Of course, when it comes to seeing woman power in action, there is no place like India. Be it as local leaders – especially at the panchayat level – or as part of self help groups, women have successfully demonstrated how problems like lack of employment, health facilities or education can be solved. So, with her nifty Nikon in hand, Griffiths jetted across the length and breadth of the country, meeting up with the students of the Barefoot College in Tilonia in Ajmer, Rajasthan, to check out their solar projects, women of self-help groups in Kolkata and the Sunderbans in West Bengal that are fighting difficulties borne out of climate change, and the embroidery workers of the iconic SEWA in Ahmedabad, Gujarat.
Incidentally, Griffiths understands the predicament most mothers go through when it comes to choosing what’s best for their children and hoping they are happy with those choices. But things have worked out for the best for this mother-of-two, who used to pack her camera gear bag with diapers when her small children travelled with her on assignments, as a working mom who was always on the move. There were tough times as well but she is quick to dismiss them by saying that the challenges she faced were mostly the same as those of any household with working parents.
Work has taken Griffiths and her children everywhere – from the conservative Arab world to wild and beautiful Africa to colourful Asia – but her fondest memories are those of the years spent in the Middle East, particularly Israel, where her kids practically grew up.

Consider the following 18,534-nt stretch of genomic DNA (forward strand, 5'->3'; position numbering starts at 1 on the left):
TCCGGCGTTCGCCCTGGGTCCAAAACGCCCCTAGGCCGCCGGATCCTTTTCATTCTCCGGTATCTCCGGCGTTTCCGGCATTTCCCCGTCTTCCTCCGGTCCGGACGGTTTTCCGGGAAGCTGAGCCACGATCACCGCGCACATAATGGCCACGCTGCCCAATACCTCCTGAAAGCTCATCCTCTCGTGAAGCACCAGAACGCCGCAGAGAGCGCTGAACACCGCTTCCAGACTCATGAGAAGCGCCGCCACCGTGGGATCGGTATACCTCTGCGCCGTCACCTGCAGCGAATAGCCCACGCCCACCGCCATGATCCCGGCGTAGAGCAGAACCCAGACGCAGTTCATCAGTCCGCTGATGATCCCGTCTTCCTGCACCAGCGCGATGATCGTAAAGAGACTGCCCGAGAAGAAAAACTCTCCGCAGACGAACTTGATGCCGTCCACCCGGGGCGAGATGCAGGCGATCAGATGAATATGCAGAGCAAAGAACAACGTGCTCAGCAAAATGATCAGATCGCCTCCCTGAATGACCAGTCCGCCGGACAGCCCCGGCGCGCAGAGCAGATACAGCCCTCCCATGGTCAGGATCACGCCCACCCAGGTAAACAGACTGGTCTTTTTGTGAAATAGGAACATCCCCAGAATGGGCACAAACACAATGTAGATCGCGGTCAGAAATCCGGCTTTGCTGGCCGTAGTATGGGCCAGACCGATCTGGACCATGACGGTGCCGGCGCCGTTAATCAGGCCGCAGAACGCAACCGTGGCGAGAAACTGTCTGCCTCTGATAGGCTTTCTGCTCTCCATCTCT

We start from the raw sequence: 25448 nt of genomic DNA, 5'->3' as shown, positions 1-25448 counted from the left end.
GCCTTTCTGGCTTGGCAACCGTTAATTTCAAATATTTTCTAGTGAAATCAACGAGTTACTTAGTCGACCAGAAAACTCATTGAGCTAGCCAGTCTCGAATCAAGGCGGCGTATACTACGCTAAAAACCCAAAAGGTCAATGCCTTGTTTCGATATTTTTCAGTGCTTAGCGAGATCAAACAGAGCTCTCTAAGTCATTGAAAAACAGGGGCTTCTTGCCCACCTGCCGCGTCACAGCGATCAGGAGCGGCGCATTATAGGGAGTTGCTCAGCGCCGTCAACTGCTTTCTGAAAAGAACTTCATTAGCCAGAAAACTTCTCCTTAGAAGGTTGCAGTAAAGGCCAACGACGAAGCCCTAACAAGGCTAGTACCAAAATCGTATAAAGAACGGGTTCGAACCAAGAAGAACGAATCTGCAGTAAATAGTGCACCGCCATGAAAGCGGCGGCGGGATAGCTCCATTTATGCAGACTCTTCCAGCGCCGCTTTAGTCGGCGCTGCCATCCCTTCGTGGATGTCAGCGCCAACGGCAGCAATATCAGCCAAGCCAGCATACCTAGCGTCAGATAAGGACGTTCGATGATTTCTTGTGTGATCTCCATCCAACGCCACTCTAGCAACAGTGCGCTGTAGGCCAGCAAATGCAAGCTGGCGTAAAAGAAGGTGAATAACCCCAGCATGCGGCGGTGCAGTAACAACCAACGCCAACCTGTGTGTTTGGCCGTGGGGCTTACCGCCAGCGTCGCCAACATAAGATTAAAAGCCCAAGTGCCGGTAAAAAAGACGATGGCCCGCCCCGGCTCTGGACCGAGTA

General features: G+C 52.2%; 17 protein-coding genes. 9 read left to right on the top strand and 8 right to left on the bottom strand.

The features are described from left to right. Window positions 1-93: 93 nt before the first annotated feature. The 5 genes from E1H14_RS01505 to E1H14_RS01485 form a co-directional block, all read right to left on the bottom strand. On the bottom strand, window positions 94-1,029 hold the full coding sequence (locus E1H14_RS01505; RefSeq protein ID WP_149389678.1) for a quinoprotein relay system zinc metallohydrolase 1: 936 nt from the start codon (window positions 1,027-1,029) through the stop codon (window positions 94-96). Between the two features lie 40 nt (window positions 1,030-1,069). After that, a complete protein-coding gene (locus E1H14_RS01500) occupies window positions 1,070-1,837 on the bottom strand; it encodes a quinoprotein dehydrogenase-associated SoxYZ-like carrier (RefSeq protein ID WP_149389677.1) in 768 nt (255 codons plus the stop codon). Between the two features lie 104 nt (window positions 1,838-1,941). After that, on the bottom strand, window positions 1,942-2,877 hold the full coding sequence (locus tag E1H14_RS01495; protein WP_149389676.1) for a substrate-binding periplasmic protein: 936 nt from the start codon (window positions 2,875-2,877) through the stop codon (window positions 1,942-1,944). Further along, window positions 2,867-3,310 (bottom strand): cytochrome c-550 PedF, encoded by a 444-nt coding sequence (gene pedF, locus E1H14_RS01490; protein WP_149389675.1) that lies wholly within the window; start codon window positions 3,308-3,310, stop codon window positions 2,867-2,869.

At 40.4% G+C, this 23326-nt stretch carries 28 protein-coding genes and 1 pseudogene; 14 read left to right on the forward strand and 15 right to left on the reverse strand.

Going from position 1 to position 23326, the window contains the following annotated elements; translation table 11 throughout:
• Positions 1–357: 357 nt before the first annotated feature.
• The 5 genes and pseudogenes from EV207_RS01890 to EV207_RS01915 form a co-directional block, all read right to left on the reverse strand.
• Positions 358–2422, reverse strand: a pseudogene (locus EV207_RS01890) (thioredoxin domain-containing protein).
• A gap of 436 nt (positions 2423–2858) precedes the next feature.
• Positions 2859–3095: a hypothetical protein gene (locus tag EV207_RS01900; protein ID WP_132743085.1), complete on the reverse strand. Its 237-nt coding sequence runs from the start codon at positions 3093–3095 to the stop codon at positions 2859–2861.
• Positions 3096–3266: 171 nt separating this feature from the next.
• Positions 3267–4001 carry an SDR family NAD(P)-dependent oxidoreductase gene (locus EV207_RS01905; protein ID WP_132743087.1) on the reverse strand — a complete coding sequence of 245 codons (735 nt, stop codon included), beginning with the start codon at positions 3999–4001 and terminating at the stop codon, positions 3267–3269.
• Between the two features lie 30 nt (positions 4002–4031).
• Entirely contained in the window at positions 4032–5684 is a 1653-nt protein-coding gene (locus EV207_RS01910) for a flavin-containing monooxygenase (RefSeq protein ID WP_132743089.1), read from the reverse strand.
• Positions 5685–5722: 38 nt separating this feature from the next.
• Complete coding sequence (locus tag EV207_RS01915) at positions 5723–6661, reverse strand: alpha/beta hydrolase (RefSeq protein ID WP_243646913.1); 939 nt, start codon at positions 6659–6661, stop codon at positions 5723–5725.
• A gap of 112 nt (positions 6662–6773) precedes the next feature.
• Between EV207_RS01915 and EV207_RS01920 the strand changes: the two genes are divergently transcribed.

Today, while her children are doing their own thing, this tall and very fit photographer continues to take pictures – of those in need – with the hope that her images give a human face to suffering and will help people around the world understand each other better. Says Griffiths, “There’s this wonderful saying that ‘you can’t hate a culture once you’ve known an individual’. I think photography can ensure that instantly.”
THE WIDE ANGLE VIEW ON ANNIE
Did you know that Annie Griffiths
a) Had no real inkling to photography till she took a course at the University of Minnesota as a junior in college.
b) Her first camera was a Cannon FTb, a 35-mm single lens reflex she bought herself.
c) Her break with National Geographic was entirely by chance – “they needed a picture of a hailstorm in Minnesota and I was there”. A year later, in 1978, she became the youngest photographer on the team.
d) Her very first book of photography was by Edward Steichen, an American photographer. “It was gift I got even before I took my first photography class. It’s old and worn out but I will never part with it.”
e) From the Brazilian social documentary photographer, Sebastiao Salgado, whose work she greatly admires, she has learnt “how photos can be useful and beautiful”.
f) The women photographers on her team – India-based, Lynsey Addario, Lynn Johnson, Ami Vitale and Alison Wright are the women she admires the most.